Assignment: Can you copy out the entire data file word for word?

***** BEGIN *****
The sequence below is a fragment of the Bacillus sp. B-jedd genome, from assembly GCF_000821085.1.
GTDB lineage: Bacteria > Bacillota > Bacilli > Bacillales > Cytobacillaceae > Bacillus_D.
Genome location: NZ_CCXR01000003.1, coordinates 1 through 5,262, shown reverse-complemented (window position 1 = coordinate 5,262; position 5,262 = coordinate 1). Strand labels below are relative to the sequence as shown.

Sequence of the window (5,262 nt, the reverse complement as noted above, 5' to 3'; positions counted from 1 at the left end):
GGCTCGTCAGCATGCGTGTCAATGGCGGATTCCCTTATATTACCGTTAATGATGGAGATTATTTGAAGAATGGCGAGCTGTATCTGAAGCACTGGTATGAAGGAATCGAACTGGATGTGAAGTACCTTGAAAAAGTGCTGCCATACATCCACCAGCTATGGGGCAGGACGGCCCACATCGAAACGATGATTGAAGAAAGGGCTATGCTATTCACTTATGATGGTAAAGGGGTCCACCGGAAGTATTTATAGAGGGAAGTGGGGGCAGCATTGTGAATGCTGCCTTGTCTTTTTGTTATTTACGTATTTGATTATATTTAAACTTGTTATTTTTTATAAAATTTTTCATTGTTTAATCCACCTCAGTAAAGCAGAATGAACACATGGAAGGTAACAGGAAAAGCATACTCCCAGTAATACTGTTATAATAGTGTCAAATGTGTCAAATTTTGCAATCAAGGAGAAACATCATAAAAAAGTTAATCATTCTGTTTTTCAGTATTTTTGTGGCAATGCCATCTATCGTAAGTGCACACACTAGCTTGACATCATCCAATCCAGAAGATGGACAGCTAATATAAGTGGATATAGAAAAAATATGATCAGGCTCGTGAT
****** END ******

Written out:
The sequence below is a fragment of the Bacillus sp. B-jedd genome, from assembly GCF_000821085.1.
GTDB lineage: Bacteria > Bacillota > Bacilli > Bacillales > Cytobacillaceae > Bacillus_D.
Genome location: NZ_CCXR01000003.1, coordinates 1 through 5,262, shown reverse-complemented (window position 1 = coordinate 5,262; position 5,262 = coordinate 1). Strand labels below are relative to the sequence as shown.

Sequence of the window (5,262 nt, the reverse complement as noted above, 5' to 3'; positions counted from 1 at the left end):
GGCTCGTCAGCATGCGTGTCAATGGCGGATTCCCTTATATTACCGTTAATGATGGAGATTATTTGAAGAATGGCGAGCTGTATCTGAAGCACTGGTATGAAGGAATCGAACTGGATGTGAAGTACCTTGAAAAAGTGCTGCCATACATCCACCAGCTATGGGGCAGGACGGCCCACATCGAAACGATGATTGAAGAAAGGGCTATGCTATTCACTTATGATGGTAAAGGGGTCCACCGGAAGTATTTATAGAGGGAAGTGGGGGCAGCATTGTGAATGCTGCCTTGTCTTTTTGTTATTTACGTATTTGATTATATTTAAACTTGTTATTTTTTATAAAATTTTTCATTGTTTAATCCACCTCAGTAAAGCAGAATGAACACATGGAAGGTAACAGGAAAAGCATACTCCCAGTAATACTGTTATAATAGTGTCAAATGTGTCAAATTTTGCAATCAAGGAGAAACATCATAAAAAAGTTAATCATTCTGTTTTTCAGTATTTTTGTGGCAATGCCATCTATCGTAAGTGCACACACTAGCTTGACATCATCCAATCCAGAAGATGGACAGCTAATATAAGTGGATATAGAAAAAATATGATCAGGCTCGTGAT